This appeal involves a defense attorney’s temporary absence from the courtroom at his client’s trial when inculpatory testimony was admitted into evidence and contributed to his conviction. Appellant Alexander Michael Roy (Roy) alleges that his criminal conviction was obtained in violation of the Sixth Amendment and the Supreme Court’s holding in United States v. Cronic, 466 U.S. 648, 659, 104 S. Ct. 2039, 2047 (1984), which creates a presumption of prejudice and requires a new trial when counsel is absent during a “critical stage” of the trial. Because (1) Roy was a sole defendant during his criminal trial, (2) the afternoon session of Roy’s trial commenced while his counsel was actually and physically absent, and (3) during that absence, evidence directly inculpating Roy in a crime for which he was eventually convicted was presented to the jury, we conclude that Roy was denied counsel at a critical stage, and based on Cronic, we are required to reverse Roy’s conviction as to all counts of the indictment and remand the case to the district court for a new trial.And concludes:
Where, as here, structural error has occurred, the entire trial is unfair and the convictions as to all counts are tainted. See Fulminante, 499 U.S. at 309–10, 111 S. Ct. at 1265. The Supreme Court has defined structural errors as those where the reviewing court “can only engage in pure speculation” about what the jury might have done; their consequences are “necessarily unquantifiable and indeterminate.” Sullivan v. Louisiana, 508 U.S. 275, 281–82, 113 S. Ct. 2078, 2082–83 (1993). Structural errors are “markedly different” from trial errors (which can be “quantitatively assessed”), and thus, structural errors “defy analysis by harmless-error standards.” Fulminante, 499 U.S. at 308, 309, 111 S. Ct. at 1264–65 (internal quotation marks omitted). There are some errors that courts can accurately measure and hold harmless. This is not one of them. Especially here, where the charges are interrelated and evidence relevant to one count may have influenced the jury as to others.
Chief Judge Carnes dissented, with this "forceful" introduction:
Returning late from a lunch break on the third day of a six-day trial, defense counsel missed a small part of the testimony of the twelfth of thirteen government witnesses. He was out of the courtroom for only seven of the 1,884 minutes, or 31.4 hours, of the trial (not counting recesses and jury deliberations), which amounts to less than one-half of one percent of the trial time. During his absence counsel missed only 18 answers out of a total of approximately 2,745 answers that were given by government witnesses during the trial, which means counsel missed less than one percent of the total number of answers given by witnesses for the prosecution. That’s it. And all of the testimony that he missed was repeated in even more detail by the same witness after counsel returned to the courtroom.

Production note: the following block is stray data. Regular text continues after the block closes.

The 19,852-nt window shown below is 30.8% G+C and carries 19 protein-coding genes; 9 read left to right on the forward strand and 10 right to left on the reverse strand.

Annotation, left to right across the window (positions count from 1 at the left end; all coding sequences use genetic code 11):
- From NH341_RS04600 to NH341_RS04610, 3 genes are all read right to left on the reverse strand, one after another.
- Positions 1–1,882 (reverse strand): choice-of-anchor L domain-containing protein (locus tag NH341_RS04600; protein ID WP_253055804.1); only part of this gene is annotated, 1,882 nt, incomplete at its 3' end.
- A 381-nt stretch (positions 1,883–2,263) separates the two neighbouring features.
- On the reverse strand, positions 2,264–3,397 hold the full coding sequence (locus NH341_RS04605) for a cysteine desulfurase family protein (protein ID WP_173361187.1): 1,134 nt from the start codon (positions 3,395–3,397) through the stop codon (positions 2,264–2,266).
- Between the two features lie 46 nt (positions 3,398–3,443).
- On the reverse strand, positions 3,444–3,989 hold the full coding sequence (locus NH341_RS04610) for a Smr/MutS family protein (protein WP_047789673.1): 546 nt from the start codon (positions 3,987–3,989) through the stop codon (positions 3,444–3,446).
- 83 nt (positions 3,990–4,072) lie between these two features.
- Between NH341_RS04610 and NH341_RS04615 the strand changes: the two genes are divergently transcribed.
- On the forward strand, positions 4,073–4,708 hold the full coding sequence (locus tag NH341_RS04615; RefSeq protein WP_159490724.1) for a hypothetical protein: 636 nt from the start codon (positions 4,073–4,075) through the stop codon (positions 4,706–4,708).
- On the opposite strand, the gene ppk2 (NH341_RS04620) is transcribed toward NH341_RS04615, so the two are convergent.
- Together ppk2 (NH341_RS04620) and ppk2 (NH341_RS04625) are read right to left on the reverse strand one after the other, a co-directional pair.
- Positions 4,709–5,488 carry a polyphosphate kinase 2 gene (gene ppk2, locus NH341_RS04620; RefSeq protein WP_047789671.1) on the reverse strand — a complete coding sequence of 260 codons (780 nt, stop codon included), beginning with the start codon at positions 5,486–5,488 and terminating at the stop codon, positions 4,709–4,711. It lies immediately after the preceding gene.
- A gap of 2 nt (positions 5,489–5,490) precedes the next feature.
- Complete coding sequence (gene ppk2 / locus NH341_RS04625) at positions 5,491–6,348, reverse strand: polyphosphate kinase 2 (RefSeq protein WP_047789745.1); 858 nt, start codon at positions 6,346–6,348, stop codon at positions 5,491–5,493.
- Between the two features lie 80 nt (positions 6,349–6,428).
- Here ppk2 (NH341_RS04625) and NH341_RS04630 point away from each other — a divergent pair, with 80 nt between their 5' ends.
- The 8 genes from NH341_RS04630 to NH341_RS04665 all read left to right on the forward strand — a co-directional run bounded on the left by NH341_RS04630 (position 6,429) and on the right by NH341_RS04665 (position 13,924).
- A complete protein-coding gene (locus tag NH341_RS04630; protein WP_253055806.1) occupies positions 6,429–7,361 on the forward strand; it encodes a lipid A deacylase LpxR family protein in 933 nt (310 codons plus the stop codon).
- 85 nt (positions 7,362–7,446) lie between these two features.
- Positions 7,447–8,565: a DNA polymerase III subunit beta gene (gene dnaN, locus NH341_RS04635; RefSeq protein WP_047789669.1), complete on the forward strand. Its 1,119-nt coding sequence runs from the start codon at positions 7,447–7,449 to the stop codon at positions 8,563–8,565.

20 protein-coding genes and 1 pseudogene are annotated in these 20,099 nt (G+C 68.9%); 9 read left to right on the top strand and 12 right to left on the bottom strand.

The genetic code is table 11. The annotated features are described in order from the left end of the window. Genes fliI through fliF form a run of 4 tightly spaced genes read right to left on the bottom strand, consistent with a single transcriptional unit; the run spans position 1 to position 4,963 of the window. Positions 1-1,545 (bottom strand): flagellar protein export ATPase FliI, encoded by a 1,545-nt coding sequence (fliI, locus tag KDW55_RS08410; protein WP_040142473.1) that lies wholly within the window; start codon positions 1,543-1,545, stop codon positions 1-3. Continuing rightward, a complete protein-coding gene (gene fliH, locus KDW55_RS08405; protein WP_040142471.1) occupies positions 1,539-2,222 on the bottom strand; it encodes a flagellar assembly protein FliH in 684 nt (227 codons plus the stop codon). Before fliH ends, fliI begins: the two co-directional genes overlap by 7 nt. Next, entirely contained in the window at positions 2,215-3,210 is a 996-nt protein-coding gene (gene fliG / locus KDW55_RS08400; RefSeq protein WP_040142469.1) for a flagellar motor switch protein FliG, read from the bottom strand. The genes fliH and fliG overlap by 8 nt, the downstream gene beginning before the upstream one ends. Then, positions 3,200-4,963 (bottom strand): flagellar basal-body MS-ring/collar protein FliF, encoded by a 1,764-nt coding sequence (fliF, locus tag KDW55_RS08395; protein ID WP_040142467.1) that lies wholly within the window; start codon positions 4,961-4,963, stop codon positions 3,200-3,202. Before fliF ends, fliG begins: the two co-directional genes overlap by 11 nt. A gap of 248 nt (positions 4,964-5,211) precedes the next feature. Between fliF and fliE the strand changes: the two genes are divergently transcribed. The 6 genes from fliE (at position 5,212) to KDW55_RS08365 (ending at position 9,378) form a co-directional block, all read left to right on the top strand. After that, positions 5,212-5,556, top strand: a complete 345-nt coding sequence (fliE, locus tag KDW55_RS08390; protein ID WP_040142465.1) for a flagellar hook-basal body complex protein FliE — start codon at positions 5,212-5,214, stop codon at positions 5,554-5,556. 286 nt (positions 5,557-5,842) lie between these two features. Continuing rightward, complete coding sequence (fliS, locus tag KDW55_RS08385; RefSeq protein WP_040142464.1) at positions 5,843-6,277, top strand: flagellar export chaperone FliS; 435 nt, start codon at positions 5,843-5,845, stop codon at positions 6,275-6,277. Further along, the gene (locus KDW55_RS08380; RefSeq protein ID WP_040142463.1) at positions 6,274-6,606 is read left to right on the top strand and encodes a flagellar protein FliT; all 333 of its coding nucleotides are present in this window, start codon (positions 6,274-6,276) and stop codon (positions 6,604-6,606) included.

So far as it appears from the record, the judge and the prosecutor did not notice defense counsel’s brief absence. When he returned to the courtroom, counsel did not object to testimony having been taken in his absence. He did not ask the court to strike the questions and answers that he had missed and instruct the jury to disregard them. He apparently did not seek to have the questions and answers he missed read back to him outside the presence of the jury so that he could familiarize himself with them and object to any that were objectionable. For all that we can tell, counsel may have deliberately taken advantage of his own tardiness and carefully avoided any attempt to correct the problem, hoping that he could have a get-out-of-jail-free card in his pocket for his client. If so, it worked. The majority decides that the defendant’s convictions for attempted child enticement and for possession of child pornography, most of which the defendant produced himself, must be set aside because of his counsel’s brief absence, even though the record conclusively establishes that the absence could not possibly have prejudiced the defendant.
At oral argument, we could not ask the defendant’s trial counsel about the facts surrounding his absence from the courtroom, why he did not object, if he made any off-the-record effort to familiarize himself with the testimony taken in his absence, or anything else about the matter. The reason we could not ask what really happened, and why, is that trial counsel conveniently did not represent the defendant on appeal. Another attorney did. We could have remanded the case for an evidentiary hearing to find out all of the facts, but the majority refused my request to do that. The majority is content with only a swift sideways glance at the facts because it thinks the facts can be presumed away. But “[t]his is not a matter for polite [or impolite] presumptions; we must look the facts in the face.” Frank v. Mangum, 237 U.S. 309, 349 (1915) (Holmes, J., dissenting).